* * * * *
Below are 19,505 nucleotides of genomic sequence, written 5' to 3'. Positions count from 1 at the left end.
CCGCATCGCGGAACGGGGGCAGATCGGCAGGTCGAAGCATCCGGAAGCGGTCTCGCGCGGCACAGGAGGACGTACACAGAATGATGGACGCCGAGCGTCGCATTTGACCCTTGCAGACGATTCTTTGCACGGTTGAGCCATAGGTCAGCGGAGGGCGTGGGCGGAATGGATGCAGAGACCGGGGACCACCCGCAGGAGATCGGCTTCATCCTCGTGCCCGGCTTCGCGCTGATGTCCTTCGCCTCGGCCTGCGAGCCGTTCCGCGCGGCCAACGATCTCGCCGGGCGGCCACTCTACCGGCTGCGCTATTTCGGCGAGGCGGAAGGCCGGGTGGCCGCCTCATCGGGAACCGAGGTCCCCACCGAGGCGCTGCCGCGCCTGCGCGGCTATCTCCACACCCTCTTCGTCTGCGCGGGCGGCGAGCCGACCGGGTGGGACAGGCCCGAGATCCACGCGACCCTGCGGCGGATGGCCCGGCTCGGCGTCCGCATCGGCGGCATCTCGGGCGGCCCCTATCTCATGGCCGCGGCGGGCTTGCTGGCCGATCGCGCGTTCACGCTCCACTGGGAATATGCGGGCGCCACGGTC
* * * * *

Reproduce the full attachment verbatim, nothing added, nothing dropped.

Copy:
Below are 19,505 nucleotides of genomic sequence, written 5' to 3'. Positions count from 1 at the left end.
CCGCATCGCGGAACGGGGGCAGATCGGCAGGTCGAAGCATCCGGAAGCGGTCTCGCGCGGCACAGGAGGACGTACACAGAATGATGGACGCCGAGCGTCGCATTTGACCCTTGCAGACGATTCTTTGCACGGTTGAGCCATAGGTCAGCGGAGGGCGTGGGCGGAATGGATGCAGAGACCGGGGACCACCCGCAGGAGATCGGCTTCATCCTCGTGCCCGGCTTCGCGCTGATGTCCTTCGCCTCGGCCTGCGAGCCGTTCCGCGCGGCCAACGATCTCGCCGGGCGGCCACTCTACCGGCTGCGCTATTTCGGCGAGGCGGAAGGCCGGGTGGCCGCCTCATCGGGAACCGAGGTCCCCACCGAGGCGCTGCCGCGCCTGCGCGGCTATCTCCACACCCTCTTCGTCTGCGCGGGCGGCGAGCCGACCGGGTGGGACAGGCCCGAGATCCACGCGACCCTGCGGCGGATGGCCCGGCTCGGCGTCCGCATCGGCGGCATCTCGGGCGGCCCCTATCTCATGGCCGCGGCGGGCTTGCTGGCCGATCGCGCGTTCACGCTCCACTGGGAATATGCGGGCGCCACGGTC